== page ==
• Ability to perform administrative tasks and build a team
  • Understanding the specifics of the industry to which the project belongs 
  • Ability to work in a multitasking environment
  • Strategic thinking 
  • Ability to negotiate and take into account the interests of all parties of the project

Also, a desirable requirement for a specialist of this level will be a basic understanding of the technologies, tools, and programming languages that the development team uses. If you want to learn more about the must-have qualities of a Project Manager, please check out this article.


Here’s a list of certifications that may indicate a competent Project Manager:

  • Project Management Professional (PMP)
  • Certified Associate in Project Management (CAPM)
  • PMP® Certification Training Course
  • PMP® Exam Practice Test
  • PMI-RMP® Certification Training
  • CAPM® Certification Training Course
  • PMI-PgMP® Certification Training

Who is the Scrum Master?

Together with the outstanding prospects for implementing Scrum, this process can be challenging. And even if in one project it was possible to achieve optimal results without prior adaptation, in another one this framework can do harm.

In this case, you can hire the Scrum Master, who will help your team to contribute to its development and problem solving. In general, all the actions of this expert are always aimed at improving and simplifying the work processes for the team. But what exactly is the difference between Project Manager vs Scrum Master?

Scrum Master vs Project Manager

First, let’s recall the essence of the Scrum software development framework. In a nutshell, this is an approach from the Agile methodology that implies rapid adaptation to changes and, due to the iterative approach, requires dividing the project into equal periods of time, called sprints. Sprint (iteration) is a period of 1-4 weeks during which a working, suitable-for-use version of the product is created. At the end of each sprint, the team holds a rally, reporting on the work done. 

Solutions created by Scrum are created in small stages, each of which is sequentially tested to receive feedback from end users and/or the product owner. Thus, the team gets an understanding of where to go next. Also, they take part in such Scrum events as backlog grooming, sizing, Scrum planning, daily Scrum, and retrospective.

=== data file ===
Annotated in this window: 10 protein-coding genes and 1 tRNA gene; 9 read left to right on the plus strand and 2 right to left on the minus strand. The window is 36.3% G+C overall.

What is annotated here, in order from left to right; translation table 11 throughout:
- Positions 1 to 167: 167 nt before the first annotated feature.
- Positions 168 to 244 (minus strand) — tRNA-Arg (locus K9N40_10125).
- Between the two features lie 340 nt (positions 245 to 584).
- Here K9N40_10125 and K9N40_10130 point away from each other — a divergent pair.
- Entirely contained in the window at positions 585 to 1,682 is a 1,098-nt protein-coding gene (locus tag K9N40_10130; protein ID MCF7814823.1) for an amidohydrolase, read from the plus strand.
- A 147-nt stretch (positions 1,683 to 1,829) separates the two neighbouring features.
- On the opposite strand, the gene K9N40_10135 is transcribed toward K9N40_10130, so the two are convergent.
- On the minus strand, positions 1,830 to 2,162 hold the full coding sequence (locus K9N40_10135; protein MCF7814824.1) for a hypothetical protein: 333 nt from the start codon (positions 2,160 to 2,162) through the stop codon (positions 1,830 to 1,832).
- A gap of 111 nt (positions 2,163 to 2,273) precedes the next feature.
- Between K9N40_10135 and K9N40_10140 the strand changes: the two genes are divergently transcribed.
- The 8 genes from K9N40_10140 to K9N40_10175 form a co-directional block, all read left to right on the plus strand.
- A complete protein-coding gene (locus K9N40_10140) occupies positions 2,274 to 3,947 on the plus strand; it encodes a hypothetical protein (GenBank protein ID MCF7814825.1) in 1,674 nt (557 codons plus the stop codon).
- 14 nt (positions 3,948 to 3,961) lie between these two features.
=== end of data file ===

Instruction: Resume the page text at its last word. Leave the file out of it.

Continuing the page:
Scrum Masters, together with Project Managers, optimize the work of Agile teams, allowing them to maintain the necessary level of flexibility. At the same time, the development team itself and product owner remain the key parties with which Scrum Masters interact.

Typically, the responsibilities of a Scrum Master include:

  • Implementation of the Scrum framework in the context of a specific project
  • Planning and conducting rallies with reporting and evaluation of the retrospective of the project
  • Evaluation of the effectiveness of selected Scrum tools
  • Assessing and removing obstacles and risks that prevent a team from top performance
  • Discussion with the team and product owner of the problem and progress of the project
  • Analysis and reporting on completed sprints

Thus, the Scrum Master helps teams be more flexible in planning, especially when the project is complex, both in terms of requirements and the composition of the team itself. The Scrum Master is an expert who implements Scrum values such as openness and a growth mindset, courage on the organizational level, respect for customers and their feedback, and awareness of the sprint goal.

Scrum Master Skills and Techniques 

Now let’s look at the list of skills that a Scrum Master should have:

  • Knowing Scrum values, principles, and practices
  • Ability to adapt Scrum framework for team needs
  • Knowing how to effectively coordinate with other teams and stakeholders
  • Understanding the technical product essence and processes of its development
  • Knowing methods of resolving issues and impediments
  • Knowing methods of collaboration in teams
  • Facilitation skills
  • Adaptability to changes

The list of skills for a Scrum Master may seem rather abstract. However, in reality, this is not the case.

In reality, Agile and Scrum are much more comprehensive concepts that, if not approached correctly, can only harm your team’s performance and put more tasks on the shoulders of its members than ever before. Here you can find out what KPIs you should check to maintain the needed performance of a team using the Agile methodology.